Students at Rambam Mesivta High School were prepared for New York Times best-selling author Edwin Black. When Black asked questions during his hour-and-a-half presentation on the Balfour Declaration, the students had the answers.
Black kicked off a three-week, 12-city cross-country trek commemorating the 100th anniversary of the declaration, a 67-word letter written by British Foreign Minister James Balfour to Lord Walter Rothschild, a leader of the British Jewish community, and sent to the Zionist Federation of Great Britain and Ireland on Nov. 2, 1917.
The correspondence included these powerful words: “His Majesty’s Government view with favour the establishment in Palestine of a national home for the Jewish people, and will use their best endeavors to facilitate the achievement of this object.”
These words were echoed in the San Remo Agreement, a post-World War I pact among international leaders, in the League of Nation’s Mandate for Palestine, and in the United Nations’ charter.
Yet, Black pointed out that the Balfour Declaration “has been mis-portrayed, maligned and misquoted so massively that it calls out for an honest, independent look.”
“Jews were the indigenous people of Israel,” Black said. “There is only one way to usurp the future of the Jewish people. That is to abduct their history and refract it into something it is not.”
Black said that he uncovers facts in context. “How the United States teaches history is deliberate sabotage,” said Eve Jones, Black’s chief researcher.
After meeting with students from the school’s book club, where he told them that “writing is rewriting,” Black launched into his presentation.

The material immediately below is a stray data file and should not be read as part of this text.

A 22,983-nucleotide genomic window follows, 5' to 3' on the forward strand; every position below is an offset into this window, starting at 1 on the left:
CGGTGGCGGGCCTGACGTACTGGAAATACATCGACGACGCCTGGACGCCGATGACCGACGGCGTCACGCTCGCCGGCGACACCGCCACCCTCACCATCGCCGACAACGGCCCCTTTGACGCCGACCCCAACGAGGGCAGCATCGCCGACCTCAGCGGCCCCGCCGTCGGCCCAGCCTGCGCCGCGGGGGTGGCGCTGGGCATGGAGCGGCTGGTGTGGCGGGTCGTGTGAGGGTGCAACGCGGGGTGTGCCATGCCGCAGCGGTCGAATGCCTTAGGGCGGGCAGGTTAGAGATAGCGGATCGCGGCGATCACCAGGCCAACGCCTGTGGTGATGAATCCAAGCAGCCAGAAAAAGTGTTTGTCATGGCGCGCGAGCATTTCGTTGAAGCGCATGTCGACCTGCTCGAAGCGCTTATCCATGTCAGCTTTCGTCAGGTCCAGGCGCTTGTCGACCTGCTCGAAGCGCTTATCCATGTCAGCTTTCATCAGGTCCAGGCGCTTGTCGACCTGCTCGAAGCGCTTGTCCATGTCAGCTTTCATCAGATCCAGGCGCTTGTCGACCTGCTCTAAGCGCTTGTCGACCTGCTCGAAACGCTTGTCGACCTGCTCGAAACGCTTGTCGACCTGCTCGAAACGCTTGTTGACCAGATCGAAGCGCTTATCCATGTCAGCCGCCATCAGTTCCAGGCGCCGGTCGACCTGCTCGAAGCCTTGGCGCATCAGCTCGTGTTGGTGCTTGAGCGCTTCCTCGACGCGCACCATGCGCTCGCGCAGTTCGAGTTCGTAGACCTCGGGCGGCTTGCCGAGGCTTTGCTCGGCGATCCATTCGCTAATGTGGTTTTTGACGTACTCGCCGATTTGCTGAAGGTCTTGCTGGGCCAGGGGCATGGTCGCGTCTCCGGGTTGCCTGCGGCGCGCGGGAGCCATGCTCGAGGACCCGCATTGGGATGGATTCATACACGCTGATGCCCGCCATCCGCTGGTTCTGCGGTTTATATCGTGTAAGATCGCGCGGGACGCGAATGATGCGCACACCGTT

His talk took his audience on a historical journey from ancient times to the contemporary era. He pointed to 1964 as a turning point for Israel after the state had been inexistence for barely 16 years. Arabs, who had been nomads, became recognized as Palestinians, usurping the original Palestinians — the Jews.
Rabbi Zev Meir Friedman, Rambam’s dean, called having Black speak at the Lawrence school an “amazing opportunity.”
“The better information you get the more informed you are,” Rabbi Friedman told his students. “You need to be armed with the facts to what the Balfour Declaration is and the ongoing effects.”
Malcolm Hoenlein, executive vice chairman of the Conference of Presidents of Major American Jewish Organizations, sent a message about Black’s appearance, not his first at Rambam, which was read by Assistant Principal Hillel Goldman.
Black’s tour took him to the House of Representatives on Oct. 23 and goes to Florida, California before concluding at the in Potomac, Maryland, on Nov. 9.